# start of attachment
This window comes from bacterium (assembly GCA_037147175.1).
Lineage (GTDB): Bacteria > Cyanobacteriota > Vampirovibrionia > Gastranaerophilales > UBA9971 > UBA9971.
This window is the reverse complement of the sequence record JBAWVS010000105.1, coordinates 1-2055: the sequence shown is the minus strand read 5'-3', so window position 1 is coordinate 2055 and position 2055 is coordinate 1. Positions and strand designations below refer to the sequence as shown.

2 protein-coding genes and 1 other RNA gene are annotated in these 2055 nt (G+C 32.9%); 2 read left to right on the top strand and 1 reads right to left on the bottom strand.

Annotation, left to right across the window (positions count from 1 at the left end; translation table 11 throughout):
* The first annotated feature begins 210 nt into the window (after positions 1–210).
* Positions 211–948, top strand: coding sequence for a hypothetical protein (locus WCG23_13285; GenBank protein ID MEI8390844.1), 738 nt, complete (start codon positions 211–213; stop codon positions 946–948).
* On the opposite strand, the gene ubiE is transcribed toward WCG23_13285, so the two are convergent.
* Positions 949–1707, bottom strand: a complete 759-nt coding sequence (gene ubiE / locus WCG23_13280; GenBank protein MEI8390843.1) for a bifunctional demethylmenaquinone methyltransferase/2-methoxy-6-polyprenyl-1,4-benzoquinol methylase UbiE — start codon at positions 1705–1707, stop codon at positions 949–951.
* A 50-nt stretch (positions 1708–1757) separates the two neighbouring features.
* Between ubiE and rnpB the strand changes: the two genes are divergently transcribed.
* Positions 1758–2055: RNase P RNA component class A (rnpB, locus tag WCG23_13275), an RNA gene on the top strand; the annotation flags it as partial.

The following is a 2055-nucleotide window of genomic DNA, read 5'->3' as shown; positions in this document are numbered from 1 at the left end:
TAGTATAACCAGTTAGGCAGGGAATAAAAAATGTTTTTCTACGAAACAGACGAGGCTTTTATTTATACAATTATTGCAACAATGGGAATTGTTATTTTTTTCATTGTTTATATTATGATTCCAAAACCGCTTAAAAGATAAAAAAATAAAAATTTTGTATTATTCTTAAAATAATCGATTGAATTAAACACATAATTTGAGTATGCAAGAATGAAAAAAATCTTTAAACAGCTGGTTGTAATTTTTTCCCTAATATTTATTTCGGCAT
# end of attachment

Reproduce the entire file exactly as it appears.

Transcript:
This window comes from bacterium (assembly GCA_037147175.1).
Lineage (GTDB): Bacteria > Cyanobacteriota > Vampirovibrionia > Gastranaerophilales > UBA9971 > UBA9971.
This window is the reverse complement of the sequence record JBAWVS010000105.1, coordinates 1-2055: the sequence shown is the minus strand read 5'-3', so window position 1 is coordinate 2055 and position 2055 is coordinate 1. Positions and strand designations below refer to the sequence as shown.

2 protein-coding genes and 1 other RNA gene are annotated in these 2055 nt (G+C 32.9%); 2 read left to right on the top strand and 1 reads right to left on the bottom strand.

Annotation, left to right across the window (positions count from 1 at the left end; translation table 11 throughout):
* The first annotated feature begins 210 nt into the window (after positions 1–210).
* Positions 211–948, top strand: coding sequence for a hypothetical protein (locus WCG23_13285; GenBank protein ID MEI8390844.1), 738 nt, complete (start codon positions 211–213; stop codon positions 946–948).
* On the opposite strand, the gene ubiE is transcribed toward WCG23_13285, so the two are convergent.
* Positions 949–1707, bottom strand: a complete 759-nt coding sequence (gene ubiE / locus WCG23_13280; GenBank protein MEI8390843.1) for a bifunctional demethylmenaquinone methyltransferase/2-methoxy-6-polyprenyl-1,4-benzoquinol methylase UbiE — start codon at positions 1705–1707, stop codon at positions 949–951.
* A 50-nt stretch (positions 1708–1757) separates the two neighbouring features.
* Between ubiE and rnpB the strand changes: the two genes are divergently transcribed.
* Positions 1758–2055: RNase P RNA component class A (rnpB, locus tag WCG23_13275), an RNA gene on the top strand; the annotation flags it as partial.

The following is a 2055-nucleotide window of genomic DNA, read 5'->3' as shown; positions in this document are numbered from 1 at the left end:
TAGTATAACCAGTTAGGCAGGGAATAAAAAATGTTTTTCTACGAAACAGACGAGGCTTTTATTTATACAATTATTGCAACAATGGGAATTGTTATTTTTTTCATTGTTTATATTATGATTCCAAAACCGCTTAAAAGATAAAAAAATAAAAATTTTGTATTATTCTTAAAATAATCGATTGAATTAAACACATAATTTGAGTATGCAAGAATGAAAAAAATCTTTAAACAGCTGGTTGTAATTTTTTCCCTAATATTTATTTCGGCAT